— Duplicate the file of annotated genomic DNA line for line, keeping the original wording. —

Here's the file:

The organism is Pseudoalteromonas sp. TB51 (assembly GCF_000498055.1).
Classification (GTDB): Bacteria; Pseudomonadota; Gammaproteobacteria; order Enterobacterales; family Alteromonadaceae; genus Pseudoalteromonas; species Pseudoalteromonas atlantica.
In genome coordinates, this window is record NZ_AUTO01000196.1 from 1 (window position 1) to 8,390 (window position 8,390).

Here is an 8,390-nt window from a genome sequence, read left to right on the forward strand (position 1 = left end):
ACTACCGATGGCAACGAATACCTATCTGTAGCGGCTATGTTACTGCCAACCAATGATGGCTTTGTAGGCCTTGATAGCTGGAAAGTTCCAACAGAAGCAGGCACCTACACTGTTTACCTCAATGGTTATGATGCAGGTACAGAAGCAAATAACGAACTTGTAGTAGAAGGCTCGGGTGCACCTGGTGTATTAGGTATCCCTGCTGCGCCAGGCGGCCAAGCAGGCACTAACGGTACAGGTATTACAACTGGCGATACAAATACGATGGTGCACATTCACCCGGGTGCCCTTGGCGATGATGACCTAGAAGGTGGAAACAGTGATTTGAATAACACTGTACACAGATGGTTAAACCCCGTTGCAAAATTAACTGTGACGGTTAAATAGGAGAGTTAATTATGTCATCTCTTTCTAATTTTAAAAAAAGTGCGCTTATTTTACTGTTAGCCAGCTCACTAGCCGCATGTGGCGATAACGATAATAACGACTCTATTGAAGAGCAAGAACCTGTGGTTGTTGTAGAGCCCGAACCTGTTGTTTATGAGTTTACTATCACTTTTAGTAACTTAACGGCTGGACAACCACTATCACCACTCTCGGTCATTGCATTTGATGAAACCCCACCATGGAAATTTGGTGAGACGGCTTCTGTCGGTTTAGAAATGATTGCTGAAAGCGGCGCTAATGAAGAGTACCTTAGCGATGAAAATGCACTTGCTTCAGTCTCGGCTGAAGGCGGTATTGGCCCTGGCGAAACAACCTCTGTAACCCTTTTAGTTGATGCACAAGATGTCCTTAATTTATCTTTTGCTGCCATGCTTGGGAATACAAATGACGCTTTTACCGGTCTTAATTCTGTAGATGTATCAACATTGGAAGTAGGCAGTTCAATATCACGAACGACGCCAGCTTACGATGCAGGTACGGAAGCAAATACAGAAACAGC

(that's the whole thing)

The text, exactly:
The organism is Pseudoalteromonas sp. TB51 (assembly GCF_000498055.1).
Classification (GTDB): Bacteria; Pseudomonadota; Gammaproteobacteria; order Enterobacterales; family Alteromonadaceae; genus Pseudoalteromonas; species Pseudoalteromonas atlantica.
In genome coordinates, this window is record NZ_AUTO01000196.1 from 1 (window position 1) to 8,390 (window position 8,390).

Here is an 8,390-nt window from a genome sequence, read left to right on the forward strand (position 1 = left end):
ACTACCGATGGCAACGAATACCTATCTGTAGCGGCTATGTTACTGCCAACCAATGATGGCTTTGTAGGCCTTGATAGCTGGAAAGTTCCAACAGAAGCAGGCACCTACACTGTTTACCTCAATGGTTATGATGCAGGTACAGAAGCAAATAACGAACTTGTAGTAGAAGGCTCGGGTGCACCTGGTGTATTAGGTATCCCTGCTGCGCCAGGCGGCCAAGCAGGCACTAACGGTACAGGTATTACAACTGGCGATACAAATACGATGGTGCACATTCACCCGGGTGCCCTTGGCGATGATGACCTAGAAGGTGGAAACAGTGATTTGAATAACACTGTACACAGATGGTTAAACCCCGTTGCAAAATTAACTGTGACGGTTAAATAGGAGAGTTAATTATGTCATCTCTTTCTAATTTTAAAAAAAGTGCGCTTATTTTACTGTTAGCCAGCTCACTAGCCGCATGTGGCGATAACGATAATAACGACTCTATTGAAGAGCAAGAACCTGTGGTTGTTGTAGAGCCCGAACCTGTTGTTTATGAGTTTACTATCACTTTTAGTAACTTAACGGCTGGACAACCACTATCACCACTCTCGGTCATTGCATTTGATGAAACCCCACCATGGAAATTTGGTGAGACGGCTTCTGTCGGTTTAGAAATGATTGCTGAAAGCGGCGCTAATGAAGAGTACCTTAGCGATGAAAATGCACTTGCTTCAGTCTCGGCTGAAGGCGGTATTGGCCCTGGCGAAACAACCTCTGTAACCCTTTTAGTTGATGCACAAGATGTCCTTAATTTATCTTTTGCTGCCATGCTTGGGAATACAAATGACGCTTTTACCGGTCTTAATTCTGTAGATGTATCAACATTGGAAGTAGGCAGTTCAATATCACGAACGACGCCAGCTTACGATGCAGGTACGGAAGCAAATACAGAAACAGC